Every minister wants to be remembered for having made a difference. In most sectors however ministers appreciate there are limits to their revolutions. Consider the health sector for example. Ministers will want to be remembered for extending national coverage say, or opening a new hospital wing. They will fight for the funding, hound the administrators, squeeze the contractors and take many photos proudly unveiling the plaque at the opening.
But most health ministers know that their legacy will not include reforming the procedure for open heart surgery or discovering the cure for cancer.
Ministers know that though the health department reports to them, scientific discovery or administering health to the afflicted is up to the professionals they recruit. We wouldn’t trust a health minister for long if they insist on personally manning the operating theatre.
The health department is an obvious example. There will be degrees of territorial encroachments in other less obvious areas like planning and development say, or policing and national defence.
But nowhere is that intrusion more obvious and more tragic than in the education sector. Teachers have been jerked around by major reforms for decades and the more they’re shaken about the more they’re stuck in the same place.
Every new government minister that shows up conceives some grand scheme, a turning of the page, a radical overhaul. They’re justified in wishing for change. Since success should only be measured by outcome, our education service fails in many respects.
We all see this. This is why Owen Bonnici feels he can speak of “blue sky thinking” for education. From Malta Today’s report: “The Education Minister said on Wednesday that the think thank (sic) is being instructed to apply ‘blue sky thinking’, and brainstorm ideas without considering barriers such as financial constraints. ‘We don’t want [the think thank] to ask why but why not?,’ Bonnici said.”
You won’t have blue sky thinking in government advisory units discussing heart disease. The notion of starting from scratch would be abhorrent. The notion of having such a discussion without anyone actually professionally qualified and published in the area would be laughed off.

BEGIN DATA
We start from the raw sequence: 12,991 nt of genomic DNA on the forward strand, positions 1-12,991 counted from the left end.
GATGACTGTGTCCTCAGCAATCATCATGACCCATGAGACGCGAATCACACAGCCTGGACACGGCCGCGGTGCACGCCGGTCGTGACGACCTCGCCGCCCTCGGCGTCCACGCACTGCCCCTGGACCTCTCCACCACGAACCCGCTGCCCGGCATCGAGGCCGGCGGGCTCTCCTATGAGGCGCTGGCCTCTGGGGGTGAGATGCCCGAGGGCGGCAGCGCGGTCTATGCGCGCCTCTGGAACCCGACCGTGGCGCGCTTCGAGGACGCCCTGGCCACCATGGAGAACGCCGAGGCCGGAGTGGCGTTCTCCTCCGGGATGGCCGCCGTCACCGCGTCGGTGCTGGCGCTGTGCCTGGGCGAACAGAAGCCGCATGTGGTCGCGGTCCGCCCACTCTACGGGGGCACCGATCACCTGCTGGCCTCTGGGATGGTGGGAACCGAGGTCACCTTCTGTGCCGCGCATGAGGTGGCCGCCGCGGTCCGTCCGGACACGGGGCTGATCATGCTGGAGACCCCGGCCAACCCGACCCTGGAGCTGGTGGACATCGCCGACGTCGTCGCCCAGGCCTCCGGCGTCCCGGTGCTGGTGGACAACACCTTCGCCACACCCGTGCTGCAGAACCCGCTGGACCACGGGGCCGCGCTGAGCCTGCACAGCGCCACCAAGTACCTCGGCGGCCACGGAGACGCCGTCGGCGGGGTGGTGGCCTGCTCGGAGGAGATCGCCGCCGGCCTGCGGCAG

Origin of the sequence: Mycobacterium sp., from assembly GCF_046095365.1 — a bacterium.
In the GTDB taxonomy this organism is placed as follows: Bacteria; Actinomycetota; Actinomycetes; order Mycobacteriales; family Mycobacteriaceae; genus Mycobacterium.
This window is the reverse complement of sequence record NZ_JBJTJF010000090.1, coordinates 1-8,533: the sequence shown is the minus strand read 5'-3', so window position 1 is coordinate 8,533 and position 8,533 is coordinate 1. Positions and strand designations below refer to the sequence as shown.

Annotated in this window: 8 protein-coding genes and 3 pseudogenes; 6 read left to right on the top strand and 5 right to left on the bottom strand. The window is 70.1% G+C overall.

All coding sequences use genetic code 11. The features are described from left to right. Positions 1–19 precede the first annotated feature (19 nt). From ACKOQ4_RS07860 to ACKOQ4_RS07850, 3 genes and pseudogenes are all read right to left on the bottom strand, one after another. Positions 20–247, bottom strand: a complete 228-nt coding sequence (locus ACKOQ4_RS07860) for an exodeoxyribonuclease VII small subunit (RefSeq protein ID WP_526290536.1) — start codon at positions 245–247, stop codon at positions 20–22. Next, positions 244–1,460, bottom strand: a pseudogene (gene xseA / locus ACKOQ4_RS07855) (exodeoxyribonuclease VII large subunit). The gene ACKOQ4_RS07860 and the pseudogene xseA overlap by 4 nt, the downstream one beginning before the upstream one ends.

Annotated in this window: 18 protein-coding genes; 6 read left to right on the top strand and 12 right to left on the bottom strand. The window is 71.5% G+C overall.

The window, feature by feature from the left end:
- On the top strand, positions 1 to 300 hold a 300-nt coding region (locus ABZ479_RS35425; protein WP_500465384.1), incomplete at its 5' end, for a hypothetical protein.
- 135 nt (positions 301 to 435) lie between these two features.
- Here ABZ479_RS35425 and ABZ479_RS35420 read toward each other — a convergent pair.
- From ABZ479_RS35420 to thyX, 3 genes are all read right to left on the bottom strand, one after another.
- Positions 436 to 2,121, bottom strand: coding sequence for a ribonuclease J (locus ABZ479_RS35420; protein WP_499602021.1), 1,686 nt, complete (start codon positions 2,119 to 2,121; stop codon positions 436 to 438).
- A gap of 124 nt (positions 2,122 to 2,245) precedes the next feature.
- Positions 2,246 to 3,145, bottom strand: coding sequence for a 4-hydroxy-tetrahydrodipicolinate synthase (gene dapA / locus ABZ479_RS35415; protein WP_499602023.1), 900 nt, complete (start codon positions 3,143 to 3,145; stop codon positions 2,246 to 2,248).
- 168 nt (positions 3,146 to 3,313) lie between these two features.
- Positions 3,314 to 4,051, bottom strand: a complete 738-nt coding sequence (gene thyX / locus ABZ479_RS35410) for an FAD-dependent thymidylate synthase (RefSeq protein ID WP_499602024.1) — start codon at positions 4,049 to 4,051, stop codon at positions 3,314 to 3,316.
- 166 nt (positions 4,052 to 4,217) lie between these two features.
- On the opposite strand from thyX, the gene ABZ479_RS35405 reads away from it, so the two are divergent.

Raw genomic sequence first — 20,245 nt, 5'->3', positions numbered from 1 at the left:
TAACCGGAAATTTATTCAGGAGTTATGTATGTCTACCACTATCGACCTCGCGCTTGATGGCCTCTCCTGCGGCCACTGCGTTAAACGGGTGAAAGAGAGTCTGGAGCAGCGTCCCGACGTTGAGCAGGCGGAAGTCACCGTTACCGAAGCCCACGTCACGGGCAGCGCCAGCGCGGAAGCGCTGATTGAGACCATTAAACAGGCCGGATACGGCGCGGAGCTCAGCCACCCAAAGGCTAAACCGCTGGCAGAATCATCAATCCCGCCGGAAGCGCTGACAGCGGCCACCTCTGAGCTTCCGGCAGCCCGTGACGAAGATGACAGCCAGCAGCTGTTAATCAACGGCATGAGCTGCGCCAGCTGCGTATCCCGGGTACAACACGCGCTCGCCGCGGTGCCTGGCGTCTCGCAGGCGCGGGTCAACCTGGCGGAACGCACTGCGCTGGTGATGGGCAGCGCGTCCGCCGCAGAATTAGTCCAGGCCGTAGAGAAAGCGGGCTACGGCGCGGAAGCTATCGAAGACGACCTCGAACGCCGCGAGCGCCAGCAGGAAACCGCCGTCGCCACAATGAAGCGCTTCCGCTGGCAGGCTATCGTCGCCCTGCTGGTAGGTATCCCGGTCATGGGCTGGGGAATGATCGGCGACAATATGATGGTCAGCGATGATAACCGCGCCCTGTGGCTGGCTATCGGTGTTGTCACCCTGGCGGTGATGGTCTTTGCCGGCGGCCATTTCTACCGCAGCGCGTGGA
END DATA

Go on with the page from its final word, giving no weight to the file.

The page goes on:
But Owen Bonnici felt he could set up a committee made of officials in his department and people who – though competent in their fields, no doubt – have not had a day of pause from their own professional lives to appreciate the science, the research and the knowledge in the field they’ve been asked to consult about.
The first ‘why not?’ then that these people will be asking is ‘why not throw away all the scientific discovery made in the history of pedagogy anywhere by anyone at any time and sit down instead to reinvent education, fancying ourselves Aristotle at the founding meeting of his Academy?’
This is ridiculous. The government should not be setting up think tanks (or think thanks for that matter) especially if they place on them senior administrators that report to them.
The government should be listening to think tanks, not appointing them. We have one in the field of education. We’ve had it for some time. It’s called the Faculty of Education at the University of Malta. If the government feels people there are too jaded, too frustrated, too exhausted to produce fresh ideas they can stir things up by complementing their advice and recommendations with other expert views. There are tens of thousands of researchers and academics in the field of education anywhere in the world.
The government may prefer a school of thought over others but whatever choice they make will at least be framed in accepted standards for the trade, founded on research and knowledge, scrutinised by peers and tried and tested somewhere.
You can almost hear the spines of teachers rattle at the sound of yet another minister saying they want to “change everything”. But can you imagine what they must feel when they hear a minister say that his plan is to replace everything with anything.
It’s true that what we have needs changing but change is only worthwhile if it is for the better.
Also the reward from past reforms is usually very limited because the weakness is not usually in drawing up ideas from a blue sky agenda. The weakness is in implementing those ideas thoroughly and giving them the time to percolate the system. By the time green shoots start appearing a new minister is in and the furthest thing from their mind is cultivating and nurturing the legacy of their predecessors and make sure their reforms work.
Instead a new minister will focus on what they can be remembered for.
Can you imagine cancer research conducted in this way, starting afresh every time a new minister is appointed? Don’t worry. This cyclical going-nowhere management style is not applied to medicine. It’s only really used for something far less important: the education of our children and the tools in the hands of future generations to live a full life.